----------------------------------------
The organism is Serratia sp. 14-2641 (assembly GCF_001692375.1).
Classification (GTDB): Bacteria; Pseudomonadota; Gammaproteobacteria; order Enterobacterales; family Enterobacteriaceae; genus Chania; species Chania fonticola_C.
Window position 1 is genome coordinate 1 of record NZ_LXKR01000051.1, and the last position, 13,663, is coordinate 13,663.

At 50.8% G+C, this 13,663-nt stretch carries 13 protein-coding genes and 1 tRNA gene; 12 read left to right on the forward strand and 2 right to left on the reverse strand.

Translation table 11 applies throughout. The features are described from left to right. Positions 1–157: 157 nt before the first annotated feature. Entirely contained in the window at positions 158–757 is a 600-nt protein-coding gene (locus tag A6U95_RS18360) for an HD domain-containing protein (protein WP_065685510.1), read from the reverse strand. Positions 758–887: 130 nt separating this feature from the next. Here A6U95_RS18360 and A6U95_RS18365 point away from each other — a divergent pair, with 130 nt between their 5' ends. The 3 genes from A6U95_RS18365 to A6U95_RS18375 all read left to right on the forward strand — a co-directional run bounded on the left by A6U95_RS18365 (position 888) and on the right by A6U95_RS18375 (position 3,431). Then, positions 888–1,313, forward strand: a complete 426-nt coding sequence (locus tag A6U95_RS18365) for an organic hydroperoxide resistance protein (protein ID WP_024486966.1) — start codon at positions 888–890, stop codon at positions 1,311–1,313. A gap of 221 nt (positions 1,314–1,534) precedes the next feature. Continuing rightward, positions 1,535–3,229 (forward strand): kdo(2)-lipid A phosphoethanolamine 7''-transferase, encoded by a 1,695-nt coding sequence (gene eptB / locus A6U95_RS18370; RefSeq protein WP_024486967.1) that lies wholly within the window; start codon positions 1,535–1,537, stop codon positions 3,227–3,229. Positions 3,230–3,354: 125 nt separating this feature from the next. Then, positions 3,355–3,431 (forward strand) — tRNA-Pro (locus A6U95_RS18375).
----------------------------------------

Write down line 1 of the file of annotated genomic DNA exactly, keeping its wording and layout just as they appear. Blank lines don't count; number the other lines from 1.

The organism is Serratia sp. 14-2641 (assembly GCF_001692375.1).